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Back To Fish
The Nitrogen Cycle

The Nitrogen Cycle

The Nitrogen Cycle is a necessary process that every new tank must go through. It is a chain of biological reactions that produce chemical results which revolves around fish/plant waste.

Not allowing your new tank to go through the cycling process is the biggest contributor to fish loss

All living creatures produce waste products. These nitrogenous products naturally break down into ammonia. Ammonia even in low levels is toxic to fish. In nature, the volume of water per fish is very highand therefore any toxins are diluted but in your household aquarium, any toxins become concentrated quickly, so the water chemistry must be controlled in order for your fish to live healthy lives.

Cycling the tank refers to the process of establishing beneficial bacterial colonies in the tank (concentrated mostly in the filter) that convert harmful ammonia to nitrite and then Nitrate. This process can take five to seven weeks (in tropical tanks and even a little longer in cold water tanks) to sustain a full biological load, so patience and vigilance are required. Not allowing your new tank to go through this cycling process is the biggest contributor to fish loss. We would recommend reading our article on Setting up your new aquarium before you start.

Understanding the process and how to deal with it will greatly increase success and enjoyment in your fish keeping journey.

Ammonia To Nitrate. Nitrifying bacteria converts ammonia into nitrite. Nitrite. Nitrifying bacteria converts nitrite into nitrate

How to start the Nitrogen Cycle

The Nitrogen Cycle begins when a bacterial source (ammonia) is introduced to the aquarium. We recommend cycling your aquarium with a source of ammonia such as pure ammonia or something that will break down and create ammonia such as fish food. Don't be tempted to add fish into your aquarium until the cycle is completed. 

Fish waste, decaying food and plant matter is quickly broken down into ammonia

Stages of the Nitrogen Cycle

There are three stages of the Nitrogen Cycle:

Stage one

Fish waste, decaying food and plant matter is quickly broken down into ammonia. Ammonia is toxic to fish even in small doses, which is why introducing fish too early is a big contributor to mortalities in your aquarium.

During this stage, you should test your water three days after adding your ammonia source, and then continue to monitor this daily until you start to see the ammonia levels dropping.

Stage two

Nitrifying bacteria forms which converts the ammonia intro Nitrite. Nitrite is also toxic to fish even in small doses.

Once the ammonia levels start to drop, you should instead start to see the Nitrite levels rising. You should start to see the second stage starting within two weeks of introducing your ammonia source. Continue to test every second or third day until you again start to see the Nitrite levels begin to drop.

Once your tank is fully cycled you can gradually begin to add fish and plants to your aquarium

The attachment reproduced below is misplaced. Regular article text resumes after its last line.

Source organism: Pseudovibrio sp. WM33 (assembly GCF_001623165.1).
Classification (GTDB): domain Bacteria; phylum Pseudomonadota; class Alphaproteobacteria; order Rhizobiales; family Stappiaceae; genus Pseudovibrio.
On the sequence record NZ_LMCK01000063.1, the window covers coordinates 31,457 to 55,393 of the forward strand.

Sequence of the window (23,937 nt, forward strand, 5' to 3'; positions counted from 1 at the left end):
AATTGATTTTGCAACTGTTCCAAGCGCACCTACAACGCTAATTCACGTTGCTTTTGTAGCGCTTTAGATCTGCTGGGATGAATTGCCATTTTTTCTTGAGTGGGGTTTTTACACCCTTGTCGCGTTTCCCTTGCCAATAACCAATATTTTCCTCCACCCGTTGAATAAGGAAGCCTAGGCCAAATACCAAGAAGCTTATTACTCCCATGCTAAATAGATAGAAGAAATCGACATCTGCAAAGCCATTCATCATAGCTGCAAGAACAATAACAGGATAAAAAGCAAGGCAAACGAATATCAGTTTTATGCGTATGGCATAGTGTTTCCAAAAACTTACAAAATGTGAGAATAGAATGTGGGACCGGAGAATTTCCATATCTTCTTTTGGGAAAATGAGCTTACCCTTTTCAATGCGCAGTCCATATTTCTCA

Stage three

More Nitrifying bacteria forms and converts the Nitrite into Nitrate. Nitrate is not toxic to fish unless in large quantities.

Routine partial water changes will keep the Nitrate levels within a safe range. Live aquatic plants in established tanks will also aid in keeping your Nitrate levels within a safe range. Testing and monitoring your tank and fish health at this critical stage will make the start of your fish keeping journey a manageable one.

Your tank is fully cycled once the ammonia or Nitrite levels are testing at <0ppm and once Nitrates are being produced in safe levels (<20ppm). You can gradually begin to add fish and plants to your aquarium, but remember to keep an eye on these levels as ammonia can spike if the amount of nitrifying bacteria isn't enough to handle the biological load of the fish or plants.



Top tips for cycling your aquarium:

  • Don't rinse the filter media with tap water. The chlorine in the tap water will kill any good bacteria living in the filter media. If you need to rinse the filter media, we recommend rinsing it in tank water that you have syphoned out during your water change routine.
  • Don't try to alter the pH of your aquarium. Beneficial bacteria can be negatively affected by changes in pH as it can cause the toxicity of the ammonia to fluctuate. Unless there is a serious problem with the pH, leave it alone during the cycling process.
  • Invest in a testing kit. During the cycling process, you want to be testing your aquarium water regularly so you can see where in the Nitrogen Cycle your aquarium is currently sitting, and if there have been any dangerous spikes or unusual dips. Alternatively you can pop into your local Animates store who can test your aquarium water for free - bring the water sample in a clean glass jar to ensure no contamination.
  • Utilise products like Nutrafin Cycle. This is bottled beneficial bacteria, and can be of aid to you in the Nitrogen Cycle by giving a boost of bacteria.


Recommended supplies:

  • Filtration
  • Test kit
  • Beneficial bacteria
  • Water conditioner